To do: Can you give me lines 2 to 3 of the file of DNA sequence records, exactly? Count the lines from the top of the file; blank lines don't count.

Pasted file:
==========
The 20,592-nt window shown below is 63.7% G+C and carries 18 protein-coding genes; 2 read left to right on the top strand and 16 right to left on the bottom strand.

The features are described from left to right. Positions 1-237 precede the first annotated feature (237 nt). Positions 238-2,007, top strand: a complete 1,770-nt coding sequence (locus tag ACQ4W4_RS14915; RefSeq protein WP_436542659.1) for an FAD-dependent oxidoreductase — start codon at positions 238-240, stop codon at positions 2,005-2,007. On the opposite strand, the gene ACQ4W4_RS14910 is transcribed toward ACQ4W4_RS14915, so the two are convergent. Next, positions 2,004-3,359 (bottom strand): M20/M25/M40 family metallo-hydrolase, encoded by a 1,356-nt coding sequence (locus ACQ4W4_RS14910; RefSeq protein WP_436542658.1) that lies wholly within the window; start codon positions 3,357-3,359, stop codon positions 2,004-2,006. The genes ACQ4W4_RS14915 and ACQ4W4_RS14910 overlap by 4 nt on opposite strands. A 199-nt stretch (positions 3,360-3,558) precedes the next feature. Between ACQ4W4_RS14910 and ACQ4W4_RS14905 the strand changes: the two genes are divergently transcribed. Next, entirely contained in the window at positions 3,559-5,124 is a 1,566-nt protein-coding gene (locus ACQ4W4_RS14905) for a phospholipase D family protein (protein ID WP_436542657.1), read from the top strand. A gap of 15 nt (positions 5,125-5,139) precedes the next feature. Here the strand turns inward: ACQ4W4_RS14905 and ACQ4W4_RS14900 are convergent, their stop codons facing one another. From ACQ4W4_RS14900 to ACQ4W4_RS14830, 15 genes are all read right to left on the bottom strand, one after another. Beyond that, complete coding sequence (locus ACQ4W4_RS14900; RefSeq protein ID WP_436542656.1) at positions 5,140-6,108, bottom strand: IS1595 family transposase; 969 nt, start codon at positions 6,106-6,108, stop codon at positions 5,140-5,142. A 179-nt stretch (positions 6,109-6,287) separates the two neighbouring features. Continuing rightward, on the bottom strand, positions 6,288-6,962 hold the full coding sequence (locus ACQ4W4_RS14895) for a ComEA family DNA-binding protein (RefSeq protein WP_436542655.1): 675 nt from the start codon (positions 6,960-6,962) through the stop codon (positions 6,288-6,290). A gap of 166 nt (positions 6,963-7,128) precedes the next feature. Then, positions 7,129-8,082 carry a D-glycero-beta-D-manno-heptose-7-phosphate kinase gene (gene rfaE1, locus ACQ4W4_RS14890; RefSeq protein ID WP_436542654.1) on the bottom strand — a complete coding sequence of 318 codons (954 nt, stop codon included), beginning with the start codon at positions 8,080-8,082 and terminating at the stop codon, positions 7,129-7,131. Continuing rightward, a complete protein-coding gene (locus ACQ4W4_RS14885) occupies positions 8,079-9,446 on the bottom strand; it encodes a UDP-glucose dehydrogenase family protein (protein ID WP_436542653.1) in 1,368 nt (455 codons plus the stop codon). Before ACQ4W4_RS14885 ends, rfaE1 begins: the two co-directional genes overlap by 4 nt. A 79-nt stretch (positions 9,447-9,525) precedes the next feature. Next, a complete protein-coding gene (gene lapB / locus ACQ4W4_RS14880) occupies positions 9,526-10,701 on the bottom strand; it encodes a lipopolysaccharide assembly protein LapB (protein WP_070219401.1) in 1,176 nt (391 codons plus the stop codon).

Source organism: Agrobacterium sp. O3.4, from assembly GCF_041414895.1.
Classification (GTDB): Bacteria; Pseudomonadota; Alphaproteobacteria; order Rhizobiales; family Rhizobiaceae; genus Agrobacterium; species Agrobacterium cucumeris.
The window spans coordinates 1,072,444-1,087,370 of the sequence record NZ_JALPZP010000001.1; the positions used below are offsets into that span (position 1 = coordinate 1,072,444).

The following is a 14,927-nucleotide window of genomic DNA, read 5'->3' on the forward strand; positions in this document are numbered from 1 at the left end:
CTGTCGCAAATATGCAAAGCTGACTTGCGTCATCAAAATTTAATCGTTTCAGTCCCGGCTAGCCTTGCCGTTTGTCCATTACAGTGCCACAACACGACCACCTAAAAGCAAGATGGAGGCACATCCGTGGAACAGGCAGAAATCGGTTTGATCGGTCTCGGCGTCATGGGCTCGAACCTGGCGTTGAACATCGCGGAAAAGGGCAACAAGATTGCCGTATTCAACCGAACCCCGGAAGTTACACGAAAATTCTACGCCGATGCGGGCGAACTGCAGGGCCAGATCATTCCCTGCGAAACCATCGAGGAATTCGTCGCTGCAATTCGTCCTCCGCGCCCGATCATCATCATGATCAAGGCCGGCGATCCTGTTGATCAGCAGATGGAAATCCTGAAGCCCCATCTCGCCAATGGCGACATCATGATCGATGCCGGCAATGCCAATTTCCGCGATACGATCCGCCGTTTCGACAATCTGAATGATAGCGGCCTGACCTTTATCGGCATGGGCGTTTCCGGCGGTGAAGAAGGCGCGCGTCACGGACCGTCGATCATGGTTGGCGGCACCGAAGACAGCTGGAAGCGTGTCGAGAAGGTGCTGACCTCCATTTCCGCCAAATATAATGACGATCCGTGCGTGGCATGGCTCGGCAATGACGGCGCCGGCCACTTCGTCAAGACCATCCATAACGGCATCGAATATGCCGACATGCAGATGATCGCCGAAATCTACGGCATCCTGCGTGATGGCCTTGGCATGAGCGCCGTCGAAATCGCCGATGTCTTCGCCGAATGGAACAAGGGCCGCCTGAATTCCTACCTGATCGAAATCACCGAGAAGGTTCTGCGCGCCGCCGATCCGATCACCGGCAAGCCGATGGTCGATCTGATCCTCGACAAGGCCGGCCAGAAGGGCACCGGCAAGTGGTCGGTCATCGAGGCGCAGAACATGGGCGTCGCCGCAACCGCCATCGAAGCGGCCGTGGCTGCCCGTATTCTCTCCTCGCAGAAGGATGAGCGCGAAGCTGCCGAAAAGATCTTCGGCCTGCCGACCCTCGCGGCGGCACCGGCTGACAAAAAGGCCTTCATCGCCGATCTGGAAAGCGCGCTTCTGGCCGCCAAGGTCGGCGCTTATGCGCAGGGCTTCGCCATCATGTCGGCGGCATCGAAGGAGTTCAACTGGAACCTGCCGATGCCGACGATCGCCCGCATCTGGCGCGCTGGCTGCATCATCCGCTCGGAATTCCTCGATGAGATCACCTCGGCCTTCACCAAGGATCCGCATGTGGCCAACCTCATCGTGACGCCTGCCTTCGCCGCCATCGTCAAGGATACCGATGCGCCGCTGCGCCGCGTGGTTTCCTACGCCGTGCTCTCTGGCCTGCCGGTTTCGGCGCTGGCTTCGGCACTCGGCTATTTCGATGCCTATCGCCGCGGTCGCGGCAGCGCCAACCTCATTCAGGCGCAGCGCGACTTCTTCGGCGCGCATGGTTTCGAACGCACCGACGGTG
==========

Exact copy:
The features are described from left to right. Positions 1-237 precede the first annotated feature (237 nt). Positions 238-2,007, top strand: a complete 1,770-nt coding sequence (locus tag ACQ4W4_RS14915; RefSeq protein WP_436542659.1) for an FAD-dependent oxidoreductase — start codon at positions 238-240, stop codon at positions 2,005-2,007. On the opposite strand, the gene ACQ4W4_RS14910 is transcribed toward ACQ4W4_RS14915, so the two are convergent. Next, positions 2,004-3,359 (bottom strand): M20/M25/M40 family metallo-hydrolase, encoded by a 1,356-nt coding sequence (locus ACQ4W4_RS14910; RefSeq protein WP_436542658.1) that lies wholly within the window; start codon positions 3,357-3,359, stop codon positions 2,004-2,006. The genes ACQ4W4_RS14915 and ACQ4W4_RS14910 overlap by 4 nt on opposite strands. A 199-nt stretch (positions 3,360-3,558) precedes the next feature. Between ACQ4W4_RS14910 and ACQ4W4_RS14905 the strand changes: the two genes are divergently transcribed. Next, entirely contained in the window at positions 3,559-5,124 is a 1,566-nt protein-coding gene (locus ACQ4W4_RS14905) for a phospholipase D family protein (protein ID WP_436542657.1), read from the top strand. A gap of 15 nt (positions 5,125-5,139) precedes the next feature. Here the strand turns inward: ACQ4W4_RS14905 and ACQ4W4_RS14900 are convergent, their stop codons facing one another. From ACQ4W4_RS14900 to ACQ4W4_RS14830, 15 genes are all read right to left on the bottom strand, one after another. Beyond that, complete coding sequence (locus ACQ4W4_RS14900; RefSeq protein ID WP_436542656.1) at positions 5,140-6,108, bottom strand: IS1595 family transposase; 969 nt, start codon at positions 6,106-6,108, stop codon at positions 5,140-5,142. A 179-nt stretch (positions 6,109-6,287) separates the two neighbouring features. Continuing rightward, on the bottom strand, positions 6,288-6,962 hold the full coding sequence (locus ACQ4W4_RS14895) for a ComEA family DNA-binding protein (RefSeq protein WP_436542655.1): 675 nt from the start codon (positions 6,960-6,962) through the stop codon (positions 6,288-6,290). A gap of 166 nt (positions 6,963-7,128) precedes the next feature. Then, positions 7,129-8,082 carry a D-glycero-beta-D-manno-heptose-7-phosphate kinase gene (gene rfaE1, locus ACQ4W4_RS14890; RefSeq protein ID WP_436542654.1) on the bottom strand — a complete coding sequence of 318 codons (954 nt, stop codon included), beginning with the start codon at positions 8,080-8,082 and terminating at the stop codon, positions 7,129-7,131. Continuing rightward, a complete protein-coding gene (locus ACQ4W4_RS14885) occupies positions 8,079-9,446 on the bottom strand; it encodes a UDP-glucose dehydrogenase family protein (protein ID WP_436542653.1) in 1,368 nt (455 codons plus the stop codon). Before ACQ4W4_RS14885 ends, rfaE1 begins: the two co-directional genes overlap by 4 nt. A 79-nt stretch (positions 9,447-9,525) precedes the next feature. Next, a complete protein-coding gene (gene lapB / locus ACQ4W4_RS14880) occupies positions 9,526-10,701 on the bottom strand; it encodes a lipopolysaccharide assembly protein LapB (protein WP_070219401.1) in 1,176 nt (391 codons plus the stop codon).

Source organism: Agrobacterium sp. O3.4, from assembly GCF_041414895.1.